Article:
Testing lucerne pellets to break up compaction: Growth and yield benefits with compaction management on sandy soils
GroundCover™ Issue: 41
TRIALS CONDUCTED through the Better Soils Project in SA (see related story left) have demonstrated dramatic yield and growth benefits to ripping sandplain soils and inserting lucerne pellets to break up compaction.
Michael Richards is coordinator of the Southern Yorke Peninsula Alkaline Soils group, which conducted the compaction on-farm trials, among others supported by the project.
"Our trials aimed to identify the effects art crop growth and yield of breaking up subsoil barriers such as stones, compaction layers or highly alkaline subsoil layers."
Testing compaction treatments in sands, growers deep-ripped every 2 metres to a depth of 50 cm and lucerne pellets were inserted into several of the rip lines.
Located at grower Shaun Slater's property 'Berevon', 17 km south-east from Minlaton, these trials identified an increase of 75 per cent in plant growth. By ripping only, an increase of only 50 per cent in plant growth was observed.
"The extra plant growth was spectacular and this year we have installed larger treatments with a multi-tyne ripper," Mr Slater said.
Yield estimates based on hand harvesting showed that the increased growth carried through to increased yields, with ripping and adding pellets increasing yields by more than 30 per cent. Although growers suspect that the actual yield gain over an entire paddock might not be as substantial. Grain weight was also increased - by an estimated 2.6 per cent for a 500 grain sample.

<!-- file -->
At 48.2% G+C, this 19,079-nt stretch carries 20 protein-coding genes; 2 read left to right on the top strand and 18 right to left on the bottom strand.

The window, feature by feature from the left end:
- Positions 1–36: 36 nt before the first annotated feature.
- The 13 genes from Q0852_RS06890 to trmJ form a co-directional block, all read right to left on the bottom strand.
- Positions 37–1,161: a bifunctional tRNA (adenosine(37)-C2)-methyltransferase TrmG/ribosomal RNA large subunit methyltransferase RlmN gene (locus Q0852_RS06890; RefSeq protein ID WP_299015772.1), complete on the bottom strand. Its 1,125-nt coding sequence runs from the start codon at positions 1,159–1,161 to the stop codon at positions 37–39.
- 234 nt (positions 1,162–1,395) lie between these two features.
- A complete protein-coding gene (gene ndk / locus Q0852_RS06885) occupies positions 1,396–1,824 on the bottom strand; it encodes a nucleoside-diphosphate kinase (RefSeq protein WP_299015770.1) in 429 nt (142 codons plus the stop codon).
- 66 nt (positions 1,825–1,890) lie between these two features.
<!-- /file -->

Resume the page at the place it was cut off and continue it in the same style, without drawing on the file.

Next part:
"The rip-only treatment, while showing increased plant growth, had 19 per cent lower yield than the 4.2 tlha yield achieved in the control and also 0.48 per cent lower grain weight," Mr Richards said.
The overall results were encouraging enough for Mr Richards to start ripping and adding lucerne pellets to some of his own sandhill country on 'Ribo'. He says soil pits showed that there was a lot of extra root growth to the depth of the rip lines.
By contrast, in areas that had not been ripped, root growth stopped at 12 cm because of the tendency of pure sand to pack to a density that is more than the 3 megapascals maximum soil strength that roots can grow through.
Mr Richards says the Better Soils Project improved his understanding of how soil properties relate to productivity, and how water moves through the soil.
"The relationship between water movement, root growth and soil compaction was something I had not put together in that way before.
"It became clear that just because the water is there, it does not mean the roots can get to it or even use it, and that was made very clear by the trial results."